Originally published on 4 July 2006
One of the greatest freedoms of getting a handle on what is in my life is not saying yes, but in saying no. Having somewhat an unrealistic view of my time, I have a tendency to over-commit. Using Getting Things Done has allowed me to see what is on my plate, but I’ve always viewed that as a way to judge if I could take something else on, not taking into account if I had the desire to do something.
Sunday I had an epiphany. I’m a seasoned musician, and our church does not have a professional music program. We rely on the volunteers to provide the music for the services. I’ve always felt it my duty to play when asked, regardless of how I felt about it. Last year I got stuck playing a rather noxious piece with a clarinetist. I’ll let you in a profound secret here: I rather detest the sound of poorly played single-reed instruments. So playing this duet was not only painful, but the music unrewarding. But I persevered and played the thing.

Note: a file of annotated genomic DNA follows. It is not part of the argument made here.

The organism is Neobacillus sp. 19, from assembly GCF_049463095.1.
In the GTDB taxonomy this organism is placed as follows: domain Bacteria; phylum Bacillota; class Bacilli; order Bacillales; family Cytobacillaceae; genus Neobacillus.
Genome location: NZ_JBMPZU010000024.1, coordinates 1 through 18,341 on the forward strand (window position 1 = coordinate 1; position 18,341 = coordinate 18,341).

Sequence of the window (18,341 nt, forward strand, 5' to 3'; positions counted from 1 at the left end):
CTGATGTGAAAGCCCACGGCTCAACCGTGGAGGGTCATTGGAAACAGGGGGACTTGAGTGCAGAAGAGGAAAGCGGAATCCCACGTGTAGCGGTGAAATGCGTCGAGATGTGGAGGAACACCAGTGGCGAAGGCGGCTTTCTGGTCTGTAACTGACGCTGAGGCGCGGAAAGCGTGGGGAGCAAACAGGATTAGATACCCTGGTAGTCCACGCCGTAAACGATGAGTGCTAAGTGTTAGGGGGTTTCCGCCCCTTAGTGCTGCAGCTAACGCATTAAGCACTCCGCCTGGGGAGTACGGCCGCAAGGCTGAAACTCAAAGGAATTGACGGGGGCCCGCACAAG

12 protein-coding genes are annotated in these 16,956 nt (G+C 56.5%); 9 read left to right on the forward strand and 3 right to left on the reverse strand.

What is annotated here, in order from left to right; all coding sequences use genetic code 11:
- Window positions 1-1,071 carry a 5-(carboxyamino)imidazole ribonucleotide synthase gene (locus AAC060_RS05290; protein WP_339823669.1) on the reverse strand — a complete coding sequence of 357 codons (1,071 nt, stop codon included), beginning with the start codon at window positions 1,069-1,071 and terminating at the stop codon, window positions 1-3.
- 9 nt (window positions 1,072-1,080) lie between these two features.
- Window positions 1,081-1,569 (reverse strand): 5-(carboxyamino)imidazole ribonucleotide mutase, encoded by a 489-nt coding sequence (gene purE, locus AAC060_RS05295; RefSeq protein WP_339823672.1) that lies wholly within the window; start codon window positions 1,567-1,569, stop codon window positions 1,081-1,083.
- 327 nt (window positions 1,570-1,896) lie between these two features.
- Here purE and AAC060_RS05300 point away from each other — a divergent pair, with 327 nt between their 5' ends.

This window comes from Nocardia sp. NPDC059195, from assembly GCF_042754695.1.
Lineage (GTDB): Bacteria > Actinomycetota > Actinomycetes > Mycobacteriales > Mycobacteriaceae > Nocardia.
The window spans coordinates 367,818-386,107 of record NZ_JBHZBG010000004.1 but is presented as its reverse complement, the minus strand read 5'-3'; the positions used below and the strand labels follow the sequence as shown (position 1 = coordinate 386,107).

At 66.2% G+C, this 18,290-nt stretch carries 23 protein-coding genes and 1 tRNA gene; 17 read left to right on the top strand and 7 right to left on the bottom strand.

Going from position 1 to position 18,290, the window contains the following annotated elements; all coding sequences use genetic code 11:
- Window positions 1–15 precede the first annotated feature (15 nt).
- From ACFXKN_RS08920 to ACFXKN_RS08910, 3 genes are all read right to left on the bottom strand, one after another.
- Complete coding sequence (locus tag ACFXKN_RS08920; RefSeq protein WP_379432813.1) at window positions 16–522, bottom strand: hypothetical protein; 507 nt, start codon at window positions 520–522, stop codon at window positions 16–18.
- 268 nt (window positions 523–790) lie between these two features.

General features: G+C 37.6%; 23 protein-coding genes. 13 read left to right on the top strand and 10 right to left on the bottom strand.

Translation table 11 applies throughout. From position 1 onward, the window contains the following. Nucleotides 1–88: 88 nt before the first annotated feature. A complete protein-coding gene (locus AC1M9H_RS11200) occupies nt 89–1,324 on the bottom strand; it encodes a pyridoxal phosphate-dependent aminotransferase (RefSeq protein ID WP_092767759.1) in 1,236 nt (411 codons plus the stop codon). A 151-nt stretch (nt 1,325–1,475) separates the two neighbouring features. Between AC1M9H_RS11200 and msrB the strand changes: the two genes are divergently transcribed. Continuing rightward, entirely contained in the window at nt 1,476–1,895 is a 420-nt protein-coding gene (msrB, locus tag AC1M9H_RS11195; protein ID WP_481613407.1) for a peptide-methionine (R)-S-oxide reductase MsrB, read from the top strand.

On Sunday, I was asked by the clarinetist if I wanted to play the fourth movement of the piece for service in August. Notwithstanding that the church space is not air conditioned (no small obstacle in a place where August temperatures are in the high 90’s F), I looked at him, and all the things above flashed through my mind, and I said “No.”
That’s all. A simple No. No explanations. So very freeing. I had the requisite guilt pangs, of course. But I didn’t waver. It wasn’t until later that I realized what a bullet I had dodged. In spite of the dislike of the piece, the clarinet and the heat, I realized that I had allowed myself to use my limited practice time to get ready pieces I enjoyed playing.
What other things can I say No to in my life? I will be wondering about this. Look for the answers in a future post.